(case below: 883 F.3d 1087 (8th Cir.))

Questions presented: 

(1) Should a court evaluating an as-applied challenge to a state’s method of execution based on an inmate’s rare and severe medical condition assume that medical personnel are competent to manage his condition and that the procedure will go as intended? (2) Must evidence comparing a state’s proposed method of execution with an alternative proposed by an inmate be offered via a single witness, or should a court at summary judgment look to the record as a whole to determine whether a factfinder could conclude that the two methods significantly differ in the risks they pose to the inmate? (3) Does the Eighth Amendment require an inmate to prove an adequate alternative method of execution when raising an as-applied challenge to the state’s proposed method of execution based on his rare and severe medical condition? (4)  Whether petitioner met his burden under Glossip v. Gross, 576 U.S. ___ (2015), to prove what procedures would be used to administer his proposed alternative method of execution, the severity and duration of pain likely to be produced, and how they compare to the State's method of execution.

The fourth question was added by the Supreme Court. Click here to view Bucklew's merits brief.  Click here to view the amicus brief of the American Civil Liberties Union, et al. in support of Bucklew.  Click here to view the amicus brief of the American Medical Association in support of neither party.  Click here to view the amicus brief of Megan McCracken and Jennifer Moreno in support of Bucklew.  Click here to view the amicus brief of Pharmacy, Medicine, and Health Policy Experts in support of Bucklew.  Click here to view the amicus brief of Association for Accessible Medicine in support of neither party.  Click here to view the amicus brief of Former Judges and Prosecutors in support of Bucklew.  Click here to view the amicus brief of Scholars and Academics of Constitutional Law in support of Bucklew.  Click here to view the amicus brief of Former Corrections Officials in support of Bucklew.  Click here to view the director's merits brief.  Click here to view the amicus brief of the States of Texas, Alabama, Arizona, Arkansas, Colorado, Florida, Georgia, Idaho, Indiana, Kansas, Louisiana, Mississippi, Nebraska, South Carolina, Tennessee, Utah, and Wyoming in support of the director.  Click here to view the amicus brief of Arizona Voice for Crime Victims, Inc., and Melissa Sanders.  Click here to view Bucklew's reply brief.  Argument was heard on November 6, 2018.

Madison v. Alabama, 17-7505 (cert. petition granted February 26, 2018)

Questions presented: On January 25, 2018, the State seeks for the second time to execute Vernon Madison, a 67-year-old man who has been on Alabama’s death row for over 30 years. Mr. Madison suffers from vascular dementia as a result of multiple serious strokes in the last two years, and no longer has a memory of the commission of the crime for which he is to be executed. His mind and body are failing: he suffers from encephalomacia (dead brain tissue), small vesselischemia, speaks in a dysarthric or slurred manner, is legally blind, can no longer walk independently, and has urinary incontinence as a consequence of damage to his brain.

The first time Mr. Madison was scheduled to be executed by the State of Alabama, in May, 2016, he challenged his competency in the state circuit court pursuant to the Alabama statute governing competency-to-be-executed claims. After the circuit court denied his claim, Alabama law prohibited any appeal in state court, and Mr. Madison challenged his claim in federal court. In granting habeas corpus relief, the Eleventh Circuit majority found that the evidence undisputably established that Mr. Madison had no memory of the offense, and all three judges, including the dissenting judge, agreed that he was incompetent to be executed. (footnote omitted.)

This Court reversed the Eleventh Circuit’s grant of habeas corpus relief and explicitly declined to address the “merits of the underlying question outside of the AEDPA context,” Dunn v. Madison, 138 S. Ct. 9, 12 (2017), as that question was not “[a]ppropriately presented.” Id. (Ginsburg, J., concurring).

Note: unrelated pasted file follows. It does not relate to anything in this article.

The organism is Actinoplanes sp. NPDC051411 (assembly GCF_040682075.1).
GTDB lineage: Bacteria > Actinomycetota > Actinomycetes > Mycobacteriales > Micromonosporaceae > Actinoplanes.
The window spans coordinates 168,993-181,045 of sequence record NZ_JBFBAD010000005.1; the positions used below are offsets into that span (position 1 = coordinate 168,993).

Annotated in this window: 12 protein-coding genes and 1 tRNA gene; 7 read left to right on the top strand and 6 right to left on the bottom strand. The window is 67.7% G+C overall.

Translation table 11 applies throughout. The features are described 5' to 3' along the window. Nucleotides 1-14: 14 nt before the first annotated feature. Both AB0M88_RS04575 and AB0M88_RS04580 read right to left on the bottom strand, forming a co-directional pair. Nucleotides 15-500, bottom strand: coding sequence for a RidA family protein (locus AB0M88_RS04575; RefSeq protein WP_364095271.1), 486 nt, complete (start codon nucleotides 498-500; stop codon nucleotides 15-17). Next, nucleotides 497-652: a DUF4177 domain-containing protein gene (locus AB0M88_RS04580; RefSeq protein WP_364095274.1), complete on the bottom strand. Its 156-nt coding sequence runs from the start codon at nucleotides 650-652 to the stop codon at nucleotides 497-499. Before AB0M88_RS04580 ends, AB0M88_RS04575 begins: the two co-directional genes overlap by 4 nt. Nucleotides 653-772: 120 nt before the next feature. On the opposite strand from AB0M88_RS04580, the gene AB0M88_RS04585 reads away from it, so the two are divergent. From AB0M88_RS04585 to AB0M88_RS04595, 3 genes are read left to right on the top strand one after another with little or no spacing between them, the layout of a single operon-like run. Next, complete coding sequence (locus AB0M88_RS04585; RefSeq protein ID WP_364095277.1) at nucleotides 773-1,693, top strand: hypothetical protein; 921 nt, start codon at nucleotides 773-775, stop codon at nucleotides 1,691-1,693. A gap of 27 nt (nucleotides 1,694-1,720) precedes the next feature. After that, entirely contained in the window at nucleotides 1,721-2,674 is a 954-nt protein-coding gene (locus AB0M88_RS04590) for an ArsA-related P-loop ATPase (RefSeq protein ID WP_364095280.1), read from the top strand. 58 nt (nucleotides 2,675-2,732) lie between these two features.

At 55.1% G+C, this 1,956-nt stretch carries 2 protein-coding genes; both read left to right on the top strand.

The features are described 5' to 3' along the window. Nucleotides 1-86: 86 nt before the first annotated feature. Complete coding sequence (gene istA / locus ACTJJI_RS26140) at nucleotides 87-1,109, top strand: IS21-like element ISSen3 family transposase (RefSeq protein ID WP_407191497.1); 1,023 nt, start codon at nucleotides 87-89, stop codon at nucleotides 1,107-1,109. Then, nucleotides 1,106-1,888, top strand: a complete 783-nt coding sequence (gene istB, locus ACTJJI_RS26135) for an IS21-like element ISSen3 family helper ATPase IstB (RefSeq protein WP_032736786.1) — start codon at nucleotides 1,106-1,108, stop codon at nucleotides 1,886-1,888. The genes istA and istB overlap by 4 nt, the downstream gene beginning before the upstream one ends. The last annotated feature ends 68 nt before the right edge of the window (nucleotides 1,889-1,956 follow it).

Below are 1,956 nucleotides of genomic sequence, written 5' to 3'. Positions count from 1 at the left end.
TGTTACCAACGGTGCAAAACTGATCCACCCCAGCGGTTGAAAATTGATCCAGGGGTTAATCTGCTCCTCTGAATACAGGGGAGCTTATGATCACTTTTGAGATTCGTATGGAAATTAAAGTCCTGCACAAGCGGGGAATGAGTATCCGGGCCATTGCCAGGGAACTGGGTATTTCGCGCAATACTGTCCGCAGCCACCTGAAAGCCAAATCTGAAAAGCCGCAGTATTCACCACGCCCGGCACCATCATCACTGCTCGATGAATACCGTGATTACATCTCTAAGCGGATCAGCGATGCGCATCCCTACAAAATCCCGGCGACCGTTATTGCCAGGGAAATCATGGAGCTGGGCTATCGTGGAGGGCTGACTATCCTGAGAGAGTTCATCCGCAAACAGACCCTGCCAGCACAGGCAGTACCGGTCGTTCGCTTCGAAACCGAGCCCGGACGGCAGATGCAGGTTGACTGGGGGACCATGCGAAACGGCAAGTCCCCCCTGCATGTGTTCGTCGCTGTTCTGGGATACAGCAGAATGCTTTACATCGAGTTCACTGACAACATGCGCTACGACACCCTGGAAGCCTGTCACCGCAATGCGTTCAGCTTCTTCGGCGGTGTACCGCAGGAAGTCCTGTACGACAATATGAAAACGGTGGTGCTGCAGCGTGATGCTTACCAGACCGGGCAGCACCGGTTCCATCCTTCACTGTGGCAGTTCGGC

With this Court’s opinion in hand, the State sought an expedited execution date, and Mr. Madison’s execution was scheduled for January 25, 2018. Mr.Madison once again petitioned the Mobile County Circuit Court for relief underthe same statutory provision, this time with new evidence that the court-appointed expert, Dr. Karl Kirkland, whose report the circuit court and this Court had previously relied on in denying Mr. Madison’s claim, had been suspended from the practice of psychology after his narcotics addiction led him to forge prescriptions for illegal pills (including one incident occurring just 4 days after Mr. Madison’s 2016 competency hearing) and eventually into drug rehab. Though the State never disclosed these facts to any court – the circuit court, the Alabama Supreme Court (footnote omitted) or this Court – while at the same time arguing for reliance on Dr. Kirkland to deny Mr. Madison’s claim, the circuit court again denied relief after a brief hearing and finding that Mr. Madison was competentto be executed. See Appendix A.

 With no available appeal in the Alabama state courts, Mr. Madison is again before this Court, this time “outside of the AEDPA context,” requesting that his execution be stayed and certiorari be granted to address the following two substantial questions: (1) Consistent with the Eighth Amendment, and this Court’s decisionsin Ford and Panetti, may the State execute a prisoner whose mental disability leaves him without memory of his commission of the capital offense? See Dunn v. Madison, 138 S. Ct. 9, 12 (Nov. 6, 2017)(Ginsburg, J., with Breyer, J., and Sotomayor, J., concurring).  (2)  Do evolving standards of decency and the Eighth Amendment’s prohibition of cruel and unusual punishment bar the execution of a prisoner whose competency has been compromised by vascular dementia and multiple strokes causing severe cognitive dysfunction and a degenerative medical condition which prevents him from remembering the crime for which he was convicted or understanding the circumstances of his scheduled execution?

madison_cert_petition.pdf to view Madison's merits brief.  Click here to view the amicus brief of the American Psychological Association and American Psychiatric Association in support of Madison.  Click here to view Alabama's merits brief.  Click here to view the amicus brief of the States of Texas, Arizona, Arkansas, Florida, Georgia, Idaho, Indiana, Kansas, Louisiana, Mississippi, Missouri, Oklahoma, South Carolina, and Tennessee in support of Alabama.  Click here to view the amicus brief of the National Association of Police Organizations in support of Alabama.  Click here to view Madison's reply brief.  Argument was heard on October 2, 2018.